Bio cremation is a new way of cremating the body. The body is enveloped in a biodegradable fabric and placed on a tray in a stainless steel cylinder inside of a machine called a resomator. The cylinder is filled with an alkaline water solution which is heated up to about 300 degrees and put under pressure to keep it from boiling. The process takes about 3 hours.
After the water is drained, the remaining bones are put through a cremulator, just like in a traditional cremation, and they are reduced to ash before the remains are returned to the family.
Bio cremation uses about one eighth of the energy compared to a cremation process using fire and oxygen. It does not have the air emissions or pollutants of the traditional cremation. You do not have to remove the pacemakers which can be recycled, along with any metal pieces from artificial joints or dental work.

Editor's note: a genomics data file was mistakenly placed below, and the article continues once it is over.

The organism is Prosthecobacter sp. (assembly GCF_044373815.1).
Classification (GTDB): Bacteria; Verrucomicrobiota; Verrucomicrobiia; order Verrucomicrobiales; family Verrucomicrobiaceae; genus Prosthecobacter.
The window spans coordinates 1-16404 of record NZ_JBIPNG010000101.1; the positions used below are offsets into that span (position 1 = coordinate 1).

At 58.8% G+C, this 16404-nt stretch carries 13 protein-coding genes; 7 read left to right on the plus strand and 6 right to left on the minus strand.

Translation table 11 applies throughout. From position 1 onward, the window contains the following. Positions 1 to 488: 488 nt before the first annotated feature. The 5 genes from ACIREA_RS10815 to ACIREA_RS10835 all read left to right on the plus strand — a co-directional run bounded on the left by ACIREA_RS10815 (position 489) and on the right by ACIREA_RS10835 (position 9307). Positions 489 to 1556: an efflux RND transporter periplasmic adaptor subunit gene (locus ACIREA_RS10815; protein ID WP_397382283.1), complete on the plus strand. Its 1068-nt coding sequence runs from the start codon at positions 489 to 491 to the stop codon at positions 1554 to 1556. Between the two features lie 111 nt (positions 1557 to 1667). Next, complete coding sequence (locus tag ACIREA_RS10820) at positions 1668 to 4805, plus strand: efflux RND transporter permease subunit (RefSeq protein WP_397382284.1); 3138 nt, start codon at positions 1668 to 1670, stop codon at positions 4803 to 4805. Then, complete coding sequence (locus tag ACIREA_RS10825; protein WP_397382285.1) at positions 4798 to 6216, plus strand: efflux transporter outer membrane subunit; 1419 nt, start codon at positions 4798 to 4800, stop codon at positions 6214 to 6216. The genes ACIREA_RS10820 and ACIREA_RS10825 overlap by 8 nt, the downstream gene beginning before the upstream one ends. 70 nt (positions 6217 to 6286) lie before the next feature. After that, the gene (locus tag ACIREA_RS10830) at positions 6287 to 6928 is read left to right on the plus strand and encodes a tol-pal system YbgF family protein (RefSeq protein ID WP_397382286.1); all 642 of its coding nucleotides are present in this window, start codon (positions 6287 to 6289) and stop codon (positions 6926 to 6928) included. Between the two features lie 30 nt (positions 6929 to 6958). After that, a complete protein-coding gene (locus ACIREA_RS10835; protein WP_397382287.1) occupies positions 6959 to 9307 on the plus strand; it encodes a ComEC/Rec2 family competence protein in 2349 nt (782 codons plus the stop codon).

Bio cremation is now legal in Oregon, Colorado, Kansas, Minnesota, Illinois, Maine, Maryland, and Florida. Legislation is pending in more states. It still needs local approval and permits in order to be practiced in your community.
The chemical process that takes place, alkaline hydrolysis, is the same process that would occur naturally if the body was buried in a shallow grave. This machine is used to speed the process up. Mayo Clinic has been using this process since 2003 for bodies that have been donated to medical research.